This is from the NY Daily News, with Statement Analysis added in bold type.
Yusef Hawkins was a 16 year old teenager who was shot and killed in 1989 after being attacked by a mob.
In 1989, Joey Fama was named the “triggerman” in the Yusuf Hawkins murder.
Now he’s inmate #90B1671.
Fama, now 43 and in his 25th year behind bars, says he doesn’t deserve either label.
In an exclusive jailhouse interview with the Daily News, Fama said it makes no sense that he’s serving a 32-year-to-life sentence for his role in Hawkins’ death.
“The charge didn’t fit the crime. I was there but I didn’t shoot the guy. I lost 25 years of my life. Mere presence is not guilt. There were 20 to 40 people there. Nobody else is doing 32 years to life.”
This is a strong statement about not being the shooter. It is straight language. He was convicted "in concert", that is, being part of a mob that went to cause trouble. We know that psychologically, a mob has an energy and power all of its own. It is best to teach children to literally run from a mob, rather than stand only to observe, as being caught up into the "mob mentality" is very easy, and can lead to horrific consequences.
Fama was a scrawny, stubbly faced 18-year-old when arrested. He’s now a middle-aged man with a stocky frame, close-cropped black hair and an easygoing demeanor.
A Brooklyn jury in 1990 found Fama not guilty of intentional murder, but convicted him of second-degree murder by acting with depraved indifference — a charge that carried the same penalty.
The trial riveted the city. Days after testifying that he saw Fama pull the trigger, the state’s key witness, Franklin Tighe, admitted he wasn’t even at the scene. The judge barred the new testimony. Still, the jury deliberated for 10 days before convicting Fama.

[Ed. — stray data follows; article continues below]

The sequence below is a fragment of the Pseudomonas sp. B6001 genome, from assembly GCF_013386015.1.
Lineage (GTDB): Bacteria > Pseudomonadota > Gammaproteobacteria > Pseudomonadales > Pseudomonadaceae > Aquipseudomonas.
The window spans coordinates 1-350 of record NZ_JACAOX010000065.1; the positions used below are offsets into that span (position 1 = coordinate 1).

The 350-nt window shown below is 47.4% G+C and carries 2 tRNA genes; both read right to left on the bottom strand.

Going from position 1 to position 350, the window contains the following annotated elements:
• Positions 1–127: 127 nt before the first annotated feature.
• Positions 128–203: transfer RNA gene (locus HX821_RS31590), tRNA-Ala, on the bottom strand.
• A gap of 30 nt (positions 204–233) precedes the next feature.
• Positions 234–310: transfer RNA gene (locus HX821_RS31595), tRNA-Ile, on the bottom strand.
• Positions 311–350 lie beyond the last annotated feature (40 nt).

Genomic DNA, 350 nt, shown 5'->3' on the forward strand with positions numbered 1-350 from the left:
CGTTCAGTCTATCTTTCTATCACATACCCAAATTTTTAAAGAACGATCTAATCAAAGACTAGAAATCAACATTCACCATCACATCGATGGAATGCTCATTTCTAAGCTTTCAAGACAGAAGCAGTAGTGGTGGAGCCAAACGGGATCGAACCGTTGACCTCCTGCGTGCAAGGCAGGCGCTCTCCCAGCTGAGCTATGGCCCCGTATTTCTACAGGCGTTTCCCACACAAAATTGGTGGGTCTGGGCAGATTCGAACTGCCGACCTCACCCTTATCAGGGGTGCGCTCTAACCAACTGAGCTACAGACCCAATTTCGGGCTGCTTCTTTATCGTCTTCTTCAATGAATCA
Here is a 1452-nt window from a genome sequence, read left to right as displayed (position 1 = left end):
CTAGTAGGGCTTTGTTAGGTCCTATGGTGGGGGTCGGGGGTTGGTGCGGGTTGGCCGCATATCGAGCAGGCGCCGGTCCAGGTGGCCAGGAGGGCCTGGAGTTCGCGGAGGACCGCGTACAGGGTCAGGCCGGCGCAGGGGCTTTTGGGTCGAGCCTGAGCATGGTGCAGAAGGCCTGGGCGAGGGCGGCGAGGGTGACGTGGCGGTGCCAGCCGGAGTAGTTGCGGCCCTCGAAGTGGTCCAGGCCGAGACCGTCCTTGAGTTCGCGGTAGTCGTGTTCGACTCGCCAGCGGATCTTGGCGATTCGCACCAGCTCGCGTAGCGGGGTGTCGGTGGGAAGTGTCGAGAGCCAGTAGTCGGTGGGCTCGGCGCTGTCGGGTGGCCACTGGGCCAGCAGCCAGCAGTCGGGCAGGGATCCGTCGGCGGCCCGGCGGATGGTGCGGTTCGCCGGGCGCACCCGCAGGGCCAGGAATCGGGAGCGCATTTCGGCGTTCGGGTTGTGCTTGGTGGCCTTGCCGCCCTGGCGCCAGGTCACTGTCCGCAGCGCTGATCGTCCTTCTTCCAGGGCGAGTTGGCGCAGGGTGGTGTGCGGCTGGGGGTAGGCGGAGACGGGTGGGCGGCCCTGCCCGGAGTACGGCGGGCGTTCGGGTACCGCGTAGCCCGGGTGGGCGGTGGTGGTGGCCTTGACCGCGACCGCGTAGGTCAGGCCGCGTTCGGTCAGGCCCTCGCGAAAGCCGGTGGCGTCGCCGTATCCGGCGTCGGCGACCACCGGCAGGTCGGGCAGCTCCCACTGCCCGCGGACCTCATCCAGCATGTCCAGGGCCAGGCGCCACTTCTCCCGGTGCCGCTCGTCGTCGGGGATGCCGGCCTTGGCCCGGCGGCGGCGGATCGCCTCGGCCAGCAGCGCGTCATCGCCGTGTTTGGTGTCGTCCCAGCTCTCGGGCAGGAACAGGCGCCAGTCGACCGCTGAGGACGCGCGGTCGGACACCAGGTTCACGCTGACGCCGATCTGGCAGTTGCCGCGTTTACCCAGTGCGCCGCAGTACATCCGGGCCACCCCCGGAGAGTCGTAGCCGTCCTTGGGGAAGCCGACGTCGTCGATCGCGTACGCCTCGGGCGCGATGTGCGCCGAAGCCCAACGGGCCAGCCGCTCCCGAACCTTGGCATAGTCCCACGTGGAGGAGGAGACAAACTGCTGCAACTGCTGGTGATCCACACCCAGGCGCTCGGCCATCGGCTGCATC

“They didn’t care who they convicted,” Fama said, referring to prosecutors. “They just wanted a conviction.”
If you lived there at the time of the trial, you likely agree with this statement.
Fama said he still feels bad for the Hawkins family.
“I can’t imagine what the mother went through and the rest of the family,” he said. “I wouldn’t want that to happen to anyone. It was all so stupid.”
Housed in a special section of the prison for high-profile inmates, Fama formed an unlikely friendship with one of the most famous inmates to serve time at Clinton: Tupac Shakur. “We just kind of clicked,”
Fama said, noting the pair regularly played spades. “He was a straight-up guy. I guess he didn’t really care what other people in prison thought.”
Fama, not up for parole until 2020, still runs the events of that night over and over in his head. “I think about it all the time,” Fama said. “Why did I go there that night? It took the best years of my life away.”